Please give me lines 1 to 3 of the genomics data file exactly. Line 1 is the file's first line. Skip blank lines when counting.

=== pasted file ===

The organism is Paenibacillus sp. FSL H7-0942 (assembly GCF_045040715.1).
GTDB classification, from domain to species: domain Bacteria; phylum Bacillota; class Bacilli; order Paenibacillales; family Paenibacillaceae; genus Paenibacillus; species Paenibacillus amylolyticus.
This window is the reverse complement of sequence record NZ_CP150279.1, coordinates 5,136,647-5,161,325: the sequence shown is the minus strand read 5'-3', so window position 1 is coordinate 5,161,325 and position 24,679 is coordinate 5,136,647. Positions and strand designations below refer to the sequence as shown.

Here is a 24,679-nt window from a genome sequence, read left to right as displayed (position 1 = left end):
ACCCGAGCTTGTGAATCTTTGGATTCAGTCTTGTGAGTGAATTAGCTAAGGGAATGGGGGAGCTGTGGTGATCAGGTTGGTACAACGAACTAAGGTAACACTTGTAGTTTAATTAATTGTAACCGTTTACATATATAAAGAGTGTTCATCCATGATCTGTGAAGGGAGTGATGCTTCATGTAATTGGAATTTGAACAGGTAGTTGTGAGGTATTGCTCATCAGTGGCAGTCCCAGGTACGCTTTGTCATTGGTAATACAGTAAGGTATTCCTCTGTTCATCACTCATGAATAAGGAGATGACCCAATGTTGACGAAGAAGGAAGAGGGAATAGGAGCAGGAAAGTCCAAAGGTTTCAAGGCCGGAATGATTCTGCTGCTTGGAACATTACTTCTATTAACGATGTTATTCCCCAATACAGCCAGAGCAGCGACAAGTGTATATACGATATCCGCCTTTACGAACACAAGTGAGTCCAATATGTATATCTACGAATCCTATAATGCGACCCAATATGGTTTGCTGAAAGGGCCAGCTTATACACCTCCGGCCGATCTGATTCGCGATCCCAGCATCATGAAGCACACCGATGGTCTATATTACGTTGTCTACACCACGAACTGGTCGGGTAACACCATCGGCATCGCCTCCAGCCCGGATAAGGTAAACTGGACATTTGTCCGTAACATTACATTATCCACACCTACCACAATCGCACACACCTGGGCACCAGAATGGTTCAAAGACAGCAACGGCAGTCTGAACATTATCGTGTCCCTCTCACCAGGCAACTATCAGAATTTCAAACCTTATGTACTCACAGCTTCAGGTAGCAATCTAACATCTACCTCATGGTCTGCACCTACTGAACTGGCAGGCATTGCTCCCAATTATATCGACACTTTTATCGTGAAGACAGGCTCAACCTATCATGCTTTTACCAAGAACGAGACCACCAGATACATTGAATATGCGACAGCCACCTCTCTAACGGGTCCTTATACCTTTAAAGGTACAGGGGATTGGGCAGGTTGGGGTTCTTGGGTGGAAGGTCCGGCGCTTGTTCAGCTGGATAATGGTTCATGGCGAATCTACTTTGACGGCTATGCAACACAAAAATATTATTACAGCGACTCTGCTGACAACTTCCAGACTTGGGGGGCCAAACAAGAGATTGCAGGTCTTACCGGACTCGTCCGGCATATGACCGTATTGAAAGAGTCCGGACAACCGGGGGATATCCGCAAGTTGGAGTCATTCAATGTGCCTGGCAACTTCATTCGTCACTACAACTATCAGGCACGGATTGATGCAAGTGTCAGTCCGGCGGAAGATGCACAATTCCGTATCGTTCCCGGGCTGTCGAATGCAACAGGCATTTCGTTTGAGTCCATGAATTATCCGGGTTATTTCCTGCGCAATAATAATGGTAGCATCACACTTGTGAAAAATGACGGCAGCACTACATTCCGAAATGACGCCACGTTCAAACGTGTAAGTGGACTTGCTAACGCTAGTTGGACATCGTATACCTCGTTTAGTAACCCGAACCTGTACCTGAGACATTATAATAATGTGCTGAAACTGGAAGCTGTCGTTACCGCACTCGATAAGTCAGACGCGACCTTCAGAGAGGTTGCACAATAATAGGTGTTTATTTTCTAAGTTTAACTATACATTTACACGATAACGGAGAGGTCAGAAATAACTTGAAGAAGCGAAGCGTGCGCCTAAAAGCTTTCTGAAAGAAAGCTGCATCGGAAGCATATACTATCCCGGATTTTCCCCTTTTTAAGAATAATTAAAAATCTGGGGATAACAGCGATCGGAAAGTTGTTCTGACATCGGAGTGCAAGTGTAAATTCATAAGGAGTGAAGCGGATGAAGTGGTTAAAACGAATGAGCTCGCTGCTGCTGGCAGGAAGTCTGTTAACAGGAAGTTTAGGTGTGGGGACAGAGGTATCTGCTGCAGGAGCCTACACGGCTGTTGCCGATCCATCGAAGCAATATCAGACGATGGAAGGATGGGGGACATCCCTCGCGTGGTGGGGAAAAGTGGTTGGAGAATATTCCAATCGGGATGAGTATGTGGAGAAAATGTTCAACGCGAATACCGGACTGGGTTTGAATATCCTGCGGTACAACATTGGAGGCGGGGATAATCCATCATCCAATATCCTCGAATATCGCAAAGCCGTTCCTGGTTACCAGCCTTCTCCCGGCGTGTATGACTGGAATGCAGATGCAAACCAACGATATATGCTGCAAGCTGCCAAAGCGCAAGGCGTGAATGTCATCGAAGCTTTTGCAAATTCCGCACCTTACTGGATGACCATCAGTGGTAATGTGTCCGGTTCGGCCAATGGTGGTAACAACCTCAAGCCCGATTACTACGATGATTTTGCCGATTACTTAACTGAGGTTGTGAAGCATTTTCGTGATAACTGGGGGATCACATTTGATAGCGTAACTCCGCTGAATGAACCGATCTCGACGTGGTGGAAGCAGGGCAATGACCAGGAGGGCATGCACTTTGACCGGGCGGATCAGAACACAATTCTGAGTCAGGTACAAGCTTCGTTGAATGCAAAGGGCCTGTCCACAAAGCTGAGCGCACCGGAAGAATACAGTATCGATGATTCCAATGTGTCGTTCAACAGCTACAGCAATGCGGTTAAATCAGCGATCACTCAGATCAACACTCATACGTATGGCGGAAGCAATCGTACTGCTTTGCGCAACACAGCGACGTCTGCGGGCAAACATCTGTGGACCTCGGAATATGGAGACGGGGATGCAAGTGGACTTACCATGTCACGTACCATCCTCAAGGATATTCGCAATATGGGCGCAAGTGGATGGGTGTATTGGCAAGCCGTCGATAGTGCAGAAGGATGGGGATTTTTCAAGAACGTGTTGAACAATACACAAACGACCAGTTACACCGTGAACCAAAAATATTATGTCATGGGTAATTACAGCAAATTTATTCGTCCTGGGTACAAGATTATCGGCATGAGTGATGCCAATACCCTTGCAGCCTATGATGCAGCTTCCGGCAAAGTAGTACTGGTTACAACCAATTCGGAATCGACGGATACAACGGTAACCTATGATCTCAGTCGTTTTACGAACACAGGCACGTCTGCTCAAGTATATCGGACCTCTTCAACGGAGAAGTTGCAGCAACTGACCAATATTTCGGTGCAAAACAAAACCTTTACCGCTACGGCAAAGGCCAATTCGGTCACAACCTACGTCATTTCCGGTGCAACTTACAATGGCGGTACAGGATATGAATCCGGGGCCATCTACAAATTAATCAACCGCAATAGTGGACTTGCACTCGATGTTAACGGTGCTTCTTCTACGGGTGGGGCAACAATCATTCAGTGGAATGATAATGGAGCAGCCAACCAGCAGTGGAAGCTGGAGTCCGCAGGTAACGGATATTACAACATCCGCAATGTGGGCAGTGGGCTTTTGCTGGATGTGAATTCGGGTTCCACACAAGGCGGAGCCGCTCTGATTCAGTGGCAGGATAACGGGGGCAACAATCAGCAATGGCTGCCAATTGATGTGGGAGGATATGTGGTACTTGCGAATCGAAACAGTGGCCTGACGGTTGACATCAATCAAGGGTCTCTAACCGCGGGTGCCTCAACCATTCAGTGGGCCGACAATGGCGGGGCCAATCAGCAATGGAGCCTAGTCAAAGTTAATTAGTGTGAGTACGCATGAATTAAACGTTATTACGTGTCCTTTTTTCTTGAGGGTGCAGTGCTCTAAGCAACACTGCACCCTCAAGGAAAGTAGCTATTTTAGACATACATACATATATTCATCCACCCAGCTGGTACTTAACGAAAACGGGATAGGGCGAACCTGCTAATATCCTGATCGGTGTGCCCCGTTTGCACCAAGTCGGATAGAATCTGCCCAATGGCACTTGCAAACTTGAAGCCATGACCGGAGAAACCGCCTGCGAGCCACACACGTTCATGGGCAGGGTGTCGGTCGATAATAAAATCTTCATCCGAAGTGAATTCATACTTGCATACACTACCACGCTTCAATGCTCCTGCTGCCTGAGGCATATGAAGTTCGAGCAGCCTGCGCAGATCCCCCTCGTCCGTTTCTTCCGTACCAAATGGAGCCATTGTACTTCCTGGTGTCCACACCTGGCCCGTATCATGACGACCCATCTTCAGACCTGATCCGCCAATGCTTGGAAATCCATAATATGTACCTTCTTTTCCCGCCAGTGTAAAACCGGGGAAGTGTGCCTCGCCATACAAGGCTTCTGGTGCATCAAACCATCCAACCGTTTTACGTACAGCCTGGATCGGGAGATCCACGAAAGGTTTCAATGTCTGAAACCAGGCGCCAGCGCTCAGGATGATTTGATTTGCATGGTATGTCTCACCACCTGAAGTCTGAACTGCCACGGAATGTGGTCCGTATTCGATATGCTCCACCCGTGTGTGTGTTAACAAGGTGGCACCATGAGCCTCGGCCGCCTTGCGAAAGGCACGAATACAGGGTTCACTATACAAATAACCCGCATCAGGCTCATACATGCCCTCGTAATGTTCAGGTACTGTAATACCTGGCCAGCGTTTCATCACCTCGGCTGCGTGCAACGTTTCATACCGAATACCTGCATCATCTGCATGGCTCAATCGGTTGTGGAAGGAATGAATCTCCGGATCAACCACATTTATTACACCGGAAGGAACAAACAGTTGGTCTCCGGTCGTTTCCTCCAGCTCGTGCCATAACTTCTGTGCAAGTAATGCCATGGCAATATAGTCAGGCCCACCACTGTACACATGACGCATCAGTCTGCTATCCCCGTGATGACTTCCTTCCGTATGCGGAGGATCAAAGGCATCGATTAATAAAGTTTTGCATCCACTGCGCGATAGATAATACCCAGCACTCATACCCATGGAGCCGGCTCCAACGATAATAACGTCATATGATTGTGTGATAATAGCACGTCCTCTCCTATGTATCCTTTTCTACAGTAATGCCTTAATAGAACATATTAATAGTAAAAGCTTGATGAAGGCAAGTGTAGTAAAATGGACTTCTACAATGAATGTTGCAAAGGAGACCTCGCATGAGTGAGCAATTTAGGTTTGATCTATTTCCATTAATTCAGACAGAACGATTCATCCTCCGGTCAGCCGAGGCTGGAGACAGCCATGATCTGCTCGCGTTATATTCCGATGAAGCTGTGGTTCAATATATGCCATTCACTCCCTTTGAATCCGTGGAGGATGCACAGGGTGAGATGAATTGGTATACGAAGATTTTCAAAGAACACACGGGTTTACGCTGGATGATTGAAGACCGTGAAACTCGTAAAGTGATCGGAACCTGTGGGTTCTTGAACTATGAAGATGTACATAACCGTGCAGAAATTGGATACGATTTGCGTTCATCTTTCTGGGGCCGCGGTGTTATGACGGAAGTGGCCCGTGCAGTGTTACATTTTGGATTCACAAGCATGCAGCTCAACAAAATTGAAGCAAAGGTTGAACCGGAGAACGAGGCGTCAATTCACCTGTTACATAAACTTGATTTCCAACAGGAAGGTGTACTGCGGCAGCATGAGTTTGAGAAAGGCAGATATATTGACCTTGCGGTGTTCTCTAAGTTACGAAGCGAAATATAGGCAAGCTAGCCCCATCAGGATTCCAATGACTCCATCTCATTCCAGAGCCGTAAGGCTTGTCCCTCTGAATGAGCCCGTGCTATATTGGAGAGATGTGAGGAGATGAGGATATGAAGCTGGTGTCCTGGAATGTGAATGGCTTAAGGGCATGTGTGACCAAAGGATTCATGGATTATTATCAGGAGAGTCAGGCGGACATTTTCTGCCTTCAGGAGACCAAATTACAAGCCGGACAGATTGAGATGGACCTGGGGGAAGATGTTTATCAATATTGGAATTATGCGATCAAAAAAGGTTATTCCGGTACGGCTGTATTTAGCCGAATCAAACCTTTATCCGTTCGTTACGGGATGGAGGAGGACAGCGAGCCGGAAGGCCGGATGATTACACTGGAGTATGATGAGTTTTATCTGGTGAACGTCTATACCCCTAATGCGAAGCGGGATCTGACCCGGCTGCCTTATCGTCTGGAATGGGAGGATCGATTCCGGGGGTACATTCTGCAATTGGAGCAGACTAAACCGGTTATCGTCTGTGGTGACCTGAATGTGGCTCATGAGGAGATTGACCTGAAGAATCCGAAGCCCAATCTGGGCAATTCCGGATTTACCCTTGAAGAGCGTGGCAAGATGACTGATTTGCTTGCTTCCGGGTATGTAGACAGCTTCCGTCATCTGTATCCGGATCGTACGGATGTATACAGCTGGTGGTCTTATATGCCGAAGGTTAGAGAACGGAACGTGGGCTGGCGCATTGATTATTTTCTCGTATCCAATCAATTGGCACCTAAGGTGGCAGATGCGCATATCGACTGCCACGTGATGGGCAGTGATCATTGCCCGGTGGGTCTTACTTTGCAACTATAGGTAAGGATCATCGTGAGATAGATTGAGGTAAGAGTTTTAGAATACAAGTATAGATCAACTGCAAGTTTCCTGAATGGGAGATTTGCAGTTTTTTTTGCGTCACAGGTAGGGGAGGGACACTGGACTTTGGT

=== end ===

The organism is Paenibacillus sp. FSL H7-0942 (assembly GCF_045040715.1).
GTDB classification, from domain to species: domain Bacteria; phylum Bacillota; class Bacilli; order Paenibacillales; family Paenibacillaceae; genus Paenibacillus; species Paenibacillus amylolyticus.
This window is the reverse complement of sequence record NZ_CP150279.1, coordinates 5,136,647-5,161,325: the sequence shown is the minus strand read 5'-3', so window position 1 is coordinate 5,161,325 and position 24,679 is coordinate 5,136,647. Positions and strand designations below refer to the sequence as shown.